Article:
Wednesday, September 23, 2009

musing to the percussionist

I am sitting in the office of the music department at the moment listening to one of my year 12 students practice for his performance exam. This is the issue when you don't play a portable instrument, you have to find people to help you get practice time. He is a percussionist and he has a drum kit at home. For his exam he will play drum kit, marimba, xylophone, snare drum and timpani. He hasn't done any timpani practice today as he left his music for that piece at home......

I will be in again tomorrow with the kids not doing solo (ie group) and the same boy is coming in to practice. He has assured me that he will have his timpani music. You should see this piece he is playing, it is very entertaining.

I was only intending to be here for a couple of hours - to take the kids through the two versions of one of the pieces they have to write about in their written exam. We seemed to have run out of time during the term to get everything done due to many rehearsals for the big concert. I arranged for the kids to meet me for about 3 hours today to run through this final part of the course. All but one turned up.......not a bad effort really. We wrote about the two versions on all elements and discussed how to answer various questions. The kids seemed to do get a lot out of it.

Tomorrow when the group kids are here I will be revising everything in their course - aural/written, aspects of performance, analysis, improvisation.

It's funny - I have had solo and group together all year and have found the going tough. The basic principles of the course are the same. 50% for a practical performance at the end of the year, 25% for school assessed coursework (solo - all prac, group -mostly written) and then 25% for the end of year exam. It's when you get down to what they are being assessed that everything becomes a nightmare. There are similarities but no direct correlations between the two courses.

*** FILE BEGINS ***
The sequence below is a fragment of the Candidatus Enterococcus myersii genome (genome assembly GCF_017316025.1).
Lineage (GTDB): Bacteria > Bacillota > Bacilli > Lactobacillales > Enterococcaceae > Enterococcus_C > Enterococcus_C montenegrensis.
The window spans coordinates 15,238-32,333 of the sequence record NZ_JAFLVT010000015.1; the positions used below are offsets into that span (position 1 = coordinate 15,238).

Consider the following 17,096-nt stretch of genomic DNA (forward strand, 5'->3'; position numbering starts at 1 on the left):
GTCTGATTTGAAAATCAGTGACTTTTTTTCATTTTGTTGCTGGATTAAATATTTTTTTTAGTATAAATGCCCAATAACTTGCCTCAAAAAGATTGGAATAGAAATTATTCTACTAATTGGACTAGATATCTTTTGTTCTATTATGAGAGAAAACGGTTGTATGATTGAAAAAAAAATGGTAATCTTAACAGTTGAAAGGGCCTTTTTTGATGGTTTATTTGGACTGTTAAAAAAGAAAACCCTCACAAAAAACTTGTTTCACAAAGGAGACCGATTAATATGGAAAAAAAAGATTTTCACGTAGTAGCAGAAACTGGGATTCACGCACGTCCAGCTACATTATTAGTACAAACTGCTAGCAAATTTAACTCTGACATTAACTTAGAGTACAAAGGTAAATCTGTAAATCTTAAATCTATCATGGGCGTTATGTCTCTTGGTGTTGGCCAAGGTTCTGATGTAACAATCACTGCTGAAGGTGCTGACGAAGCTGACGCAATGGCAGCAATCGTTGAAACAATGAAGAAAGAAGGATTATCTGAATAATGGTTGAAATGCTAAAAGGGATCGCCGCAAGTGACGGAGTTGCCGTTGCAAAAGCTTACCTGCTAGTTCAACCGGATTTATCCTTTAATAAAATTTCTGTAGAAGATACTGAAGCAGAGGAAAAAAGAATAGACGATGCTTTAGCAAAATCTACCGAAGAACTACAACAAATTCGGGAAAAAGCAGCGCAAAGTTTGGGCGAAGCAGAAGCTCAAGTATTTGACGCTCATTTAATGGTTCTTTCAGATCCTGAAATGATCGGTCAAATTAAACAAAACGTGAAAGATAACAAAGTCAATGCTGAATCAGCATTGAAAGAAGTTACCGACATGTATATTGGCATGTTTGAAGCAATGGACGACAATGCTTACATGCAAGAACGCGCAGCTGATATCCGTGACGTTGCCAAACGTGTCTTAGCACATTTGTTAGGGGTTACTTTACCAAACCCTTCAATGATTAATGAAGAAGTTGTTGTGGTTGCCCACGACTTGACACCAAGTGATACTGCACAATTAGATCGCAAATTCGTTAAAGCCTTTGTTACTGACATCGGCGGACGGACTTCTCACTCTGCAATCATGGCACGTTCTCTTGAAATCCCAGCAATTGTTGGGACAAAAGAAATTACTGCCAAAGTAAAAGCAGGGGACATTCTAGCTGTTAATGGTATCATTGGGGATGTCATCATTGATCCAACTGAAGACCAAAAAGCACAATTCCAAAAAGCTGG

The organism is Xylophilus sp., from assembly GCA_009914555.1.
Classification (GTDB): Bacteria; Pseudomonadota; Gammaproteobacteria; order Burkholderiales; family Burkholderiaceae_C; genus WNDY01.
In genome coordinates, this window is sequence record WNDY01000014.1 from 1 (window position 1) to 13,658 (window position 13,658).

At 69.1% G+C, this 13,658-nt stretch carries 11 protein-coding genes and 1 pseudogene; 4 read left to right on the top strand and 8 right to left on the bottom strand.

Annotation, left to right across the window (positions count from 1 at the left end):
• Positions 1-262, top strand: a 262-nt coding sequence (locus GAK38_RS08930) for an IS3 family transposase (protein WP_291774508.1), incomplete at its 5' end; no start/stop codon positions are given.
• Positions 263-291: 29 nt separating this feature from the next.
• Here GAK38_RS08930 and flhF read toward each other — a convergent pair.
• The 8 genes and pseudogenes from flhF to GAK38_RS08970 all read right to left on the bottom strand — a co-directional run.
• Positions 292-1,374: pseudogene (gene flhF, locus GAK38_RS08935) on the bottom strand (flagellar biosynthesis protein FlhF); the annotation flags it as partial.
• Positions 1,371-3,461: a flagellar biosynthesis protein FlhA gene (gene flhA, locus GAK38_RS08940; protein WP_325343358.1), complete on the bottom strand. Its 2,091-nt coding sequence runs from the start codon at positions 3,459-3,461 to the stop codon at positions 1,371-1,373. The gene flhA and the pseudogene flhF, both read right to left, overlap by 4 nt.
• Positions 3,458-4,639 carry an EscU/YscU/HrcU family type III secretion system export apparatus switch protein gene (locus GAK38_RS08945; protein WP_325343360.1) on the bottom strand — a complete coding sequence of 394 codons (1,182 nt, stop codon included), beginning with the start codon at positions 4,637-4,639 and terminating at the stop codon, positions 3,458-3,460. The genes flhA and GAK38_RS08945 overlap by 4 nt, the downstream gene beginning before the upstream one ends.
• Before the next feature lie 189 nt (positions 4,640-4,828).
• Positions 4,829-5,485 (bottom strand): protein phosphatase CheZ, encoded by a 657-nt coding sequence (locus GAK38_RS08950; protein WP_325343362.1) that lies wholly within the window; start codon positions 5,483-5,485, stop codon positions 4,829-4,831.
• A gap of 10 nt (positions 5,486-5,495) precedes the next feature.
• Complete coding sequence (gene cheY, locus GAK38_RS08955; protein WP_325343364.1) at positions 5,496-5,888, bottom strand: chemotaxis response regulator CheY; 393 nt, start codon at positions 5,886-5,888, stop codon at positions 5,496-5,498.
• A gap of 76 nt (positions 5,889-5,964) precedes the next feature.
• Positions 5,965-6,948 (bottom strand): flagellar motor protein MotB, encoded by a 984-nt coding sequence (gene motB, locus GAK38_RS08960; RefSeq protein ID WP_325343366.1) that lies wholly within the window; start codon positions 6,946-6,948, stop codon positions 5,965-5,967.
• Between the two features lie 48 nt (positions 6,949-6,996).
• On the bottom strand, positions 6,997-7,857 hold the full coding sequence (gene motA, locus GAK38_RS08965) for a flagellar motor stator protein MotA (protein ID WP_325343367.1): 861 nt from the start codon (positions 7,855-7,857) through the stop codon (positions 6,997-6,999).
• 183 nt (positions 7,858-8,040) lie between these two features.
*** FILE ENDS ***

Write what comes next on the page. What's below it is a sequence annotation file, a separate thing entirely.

Here is a basic idea for the written aspect:

Theory /Aural

Scales - both have to write them but completely different types and in different keys!
Intervals - again both have to know them but how they are assessed is different. Group is aural in this aspect.
Melodic Dictation - both write but Group are given all but 2bars. Solo have to sort the whole thing out themselves - no key signature given. Again different scale types used in both courses.
Rhythmic Dictation - not assessed in Solo (only in the Melodic dictation)
Chords - Solo has to know them from the scale types they learnt, Group have to know how to build on any note.
Chord progressions - group have a list to choose from but are not given any information about the opening chord. solo have the opening chord given but that is it!

Group have to write about very, very short excerpts from popular Australian music. Something that could have been released this year. They are played it a few times and write about 7 different elements.

Solo have two different versions of one piece played to them and write about 5 elements and how they compare and contrast in the two versions.

Solo then go on and write two long answers to two prepared pieces. They have about 15 minutes on each........

Group have to then write about Aspects of Performance - including acoustics; and either Part Writing or Improvisation. We did improvisation. Again about 15 minutes on each.

The whole exam is 1 1/2 hours long.......

As you can see, there are similarities but no direct correlations......Frustrating as a teacher and I think more so for the kids in the class as you teach to one lot, while the other do something else. The attention span of most of these kids is about 10 minutes then have to swap activities. I will be quite happy when they have finished as I wont have to do the intellectual tap dance of which course has what......

1 comment:

Scott said...

I think we should have melodic dictation in English!